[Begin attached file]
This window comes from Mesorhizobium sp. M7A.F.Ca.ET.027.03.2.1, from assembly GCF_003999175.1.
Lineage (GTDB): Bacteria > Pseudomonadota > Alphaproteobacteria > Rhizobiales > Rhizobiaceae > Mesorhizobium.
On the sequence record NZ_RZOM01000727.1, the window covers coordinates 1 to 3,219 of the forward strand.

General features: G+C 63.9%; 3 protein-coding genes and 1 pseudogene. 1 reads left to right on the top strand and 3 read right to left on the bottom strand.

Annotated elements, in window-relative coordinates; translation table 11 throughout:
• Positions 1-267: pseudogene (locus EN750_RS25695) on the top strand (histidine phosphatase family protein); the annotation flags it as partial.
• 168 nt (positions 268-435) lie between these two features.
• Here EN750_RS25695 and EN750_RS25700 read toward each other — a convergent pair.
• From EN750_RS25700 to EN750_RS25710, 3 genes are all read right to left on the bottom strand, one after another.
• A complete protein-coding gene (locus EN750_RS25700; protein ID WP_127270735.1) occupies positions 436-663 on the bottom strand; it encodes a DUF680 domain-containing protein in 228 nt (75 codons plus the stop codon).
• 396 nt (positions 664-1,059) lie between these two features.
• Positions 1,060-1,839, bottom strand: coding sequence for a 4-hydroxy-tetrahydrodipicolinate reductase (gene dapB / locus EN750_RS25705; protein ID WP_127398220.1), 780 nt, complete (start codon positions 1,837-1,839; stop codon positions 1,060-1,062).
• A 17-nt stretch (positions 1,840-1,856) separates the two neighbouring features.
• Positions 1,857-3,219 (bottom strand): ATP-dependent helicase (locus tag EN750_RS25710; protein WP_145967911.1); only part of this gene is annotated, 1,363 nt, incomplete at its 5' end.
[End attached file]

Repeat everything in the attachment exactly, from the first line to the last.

This window comes from Mesorhizobium sp. M7A.F.Ca.ET.027.03.2.1, from assembly GCF_003999175.1.
Lineage (GTDB): Bacteria > Pseudomonadota > Alphaproteobacteria > Rhizobiales > Rhizobiaceae > Mesorhizobium.
On the sequence record NZ_RZOM01000727.1, the window covers coordinates 1 to 3,219 of the forward strand.

General features: G+C 63.9%; 3 protein-coding genes and 1 pseudogene. 1 reads left to right on the top strand and 3 read right to left on the bottom strand.

Annotated elements, in window-relative coordinates; translation table 11 throughout:
• Positions 1-267: pseudogene (locus EN750_RS25695) on the top strand (histidine phosphatase family protein); the annotation flags it as partial.
• 168 nt (positions 268-435) lie between these two features.
• Here EN750_RS25695 and EN750_RS25700 read toward each other — a convergent pair.
• From EN750_RS25700 to EN750_RS25710, 3 genes are all read right to left on the bottom strand, one after another.
• A complete protein-coding gene (locus EN750_RS25700; protein ID WP_127270735.1) occupies positions 436-663 on the bottom strand; it encodes a DUF680 domain-containing protein in 228 nt (75 codons plus the stop codon).
• 396 nt (positions 664-1,059) lie between these two features.
• Positions 1,060-1,839, bottom strand: coding sequence for a 4-hydroxy-tetrahydrodipicolinate reductase (gene dapB / locus EN750_RS25705; protein ID WP_127398220.1), 780 nt, complete (start codon positions 1,837-1,839; stop codon positions 1,060-1,062).
• A 17-nt stretch (positions 1,840-1,856) separates the two neighbouring features.
• Positions 1,857-3,219 (bottom strand): ATP-dependent helicase (locus tag EN750_RS25710; protein WP_145967911.1); only part of this gene is annotated, 1,363 nt, incomplete at its 5' end.